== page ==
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December 20: Mendele Mokher Sforim

Lawrence Bush
December 20, 2009
mendelesforimMendele Mokher Sforim (“Mendele the Book Peddler,” pen-name of Shalom Jacob Abramowitsch), the pioneering writer of modern Yiddish literature, was born on this day in 1836 in Minsk. What Chaucer did for English and Dante did for Italian, Mendele did for Yiddish: rehabilitating and modernizing it, and lending it new coherence and dignity. His works include The Little Man, Fishke the Lame and The Travels of Benjamin III. “I observed the life of my people and wished to provide them with stories in the Holy Tongue [Hebrew] based on Jewish sources. Most of them, however, did not understand this language, because they spoke only Yiddish. . . . The question — for whom am I working? — brought me no peace and caused me great perplexity. . . . I fell in love with Yiddish and bound myself to that language forever. I found for her the perfumes and fragrances that she needed, and she became a charming lady who bore me many sons.” —Mendele Moykher Sforim, “Notes for My Biography,” translated by Yankl Stillman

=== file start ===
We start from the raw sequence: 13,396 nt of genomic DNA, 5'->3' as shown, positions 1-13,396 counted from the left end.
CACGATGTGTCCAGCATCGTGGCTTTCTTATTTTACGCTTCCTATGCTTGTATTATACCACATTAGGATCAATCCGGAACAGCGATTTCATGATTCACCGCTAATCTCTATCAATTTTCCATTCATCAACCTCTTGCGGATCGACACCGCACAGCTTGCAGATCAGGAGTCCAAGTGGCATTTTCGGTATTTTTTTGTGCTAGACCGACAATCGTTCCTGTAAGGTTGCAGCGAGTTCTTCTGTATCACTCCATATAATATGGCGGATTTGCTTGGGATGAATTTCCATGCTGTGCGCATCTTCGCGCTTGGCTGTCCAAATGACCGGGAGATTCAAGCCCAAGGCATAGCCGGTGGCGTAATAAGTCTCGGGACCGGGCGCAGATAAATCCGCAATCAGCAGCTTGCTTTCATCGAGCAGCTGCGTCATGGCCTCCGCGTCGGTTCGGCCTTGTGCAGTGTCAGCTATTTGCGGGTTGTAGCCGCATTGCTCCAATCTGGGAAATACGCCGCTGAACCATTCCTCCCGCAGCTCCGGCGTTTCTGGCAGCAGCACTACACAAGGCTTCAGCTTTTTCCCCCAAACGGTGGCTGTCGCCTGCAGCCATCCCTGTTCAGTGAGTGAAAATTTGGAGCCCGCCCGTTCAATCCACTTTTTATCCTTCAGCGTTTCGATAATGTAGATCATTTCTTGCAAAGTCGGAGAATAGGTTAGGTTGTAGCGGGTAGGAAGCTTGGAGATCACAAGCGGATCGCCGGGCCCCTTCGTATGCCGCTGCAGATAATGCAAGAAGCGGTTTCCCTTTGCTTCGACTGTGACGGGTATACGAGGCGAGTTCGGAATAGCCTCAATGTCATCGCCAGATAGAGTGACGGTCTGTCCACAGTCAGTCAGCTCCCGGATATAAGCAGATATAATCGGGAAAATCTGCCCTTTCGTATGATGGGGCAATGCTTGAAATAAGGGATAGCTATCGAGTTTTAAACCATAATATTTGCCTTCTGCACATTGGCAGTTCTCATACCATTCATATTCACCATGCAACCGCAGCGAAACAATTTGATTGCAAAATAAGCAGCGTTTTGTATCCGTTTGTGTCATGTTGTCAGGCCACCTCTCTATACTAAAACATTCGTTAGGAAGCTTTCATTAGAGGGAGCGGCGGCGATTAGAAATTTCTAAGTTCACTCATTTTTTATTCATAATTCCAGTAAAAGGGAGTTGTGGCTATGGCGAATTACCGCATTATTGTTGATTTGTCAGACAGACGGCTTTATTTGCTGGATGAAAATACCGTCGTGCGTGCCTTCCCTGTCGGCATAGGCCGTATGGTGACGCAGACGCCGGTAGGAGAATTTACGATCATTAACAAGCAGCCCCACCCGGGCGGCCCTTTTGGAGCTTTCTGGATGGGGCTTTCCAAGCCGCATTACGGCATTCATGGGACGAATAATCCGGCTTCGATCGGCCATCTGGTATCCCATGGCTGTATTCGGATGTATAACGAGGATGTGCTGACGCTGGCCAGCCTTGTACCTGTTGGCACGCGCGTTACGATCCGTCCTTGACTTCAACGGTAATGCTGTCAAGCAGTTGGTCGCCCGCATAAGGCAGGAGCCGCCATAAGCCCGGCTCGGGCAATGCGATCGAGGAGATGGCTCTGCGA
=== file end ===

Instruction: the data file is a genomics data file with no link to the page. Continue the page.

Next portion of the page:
​​​​Lawrence Bush edited Jewish Currents from 2003 until 2018. He is the author of Bessie: A Novel of Love and Revolution and Waiting for God: The Spiritual Explorations of a Reluctant Atheist, among other books. His new volume of illustrated Torah commentaries, American Torah Toons 2, is scheduled for publication this year.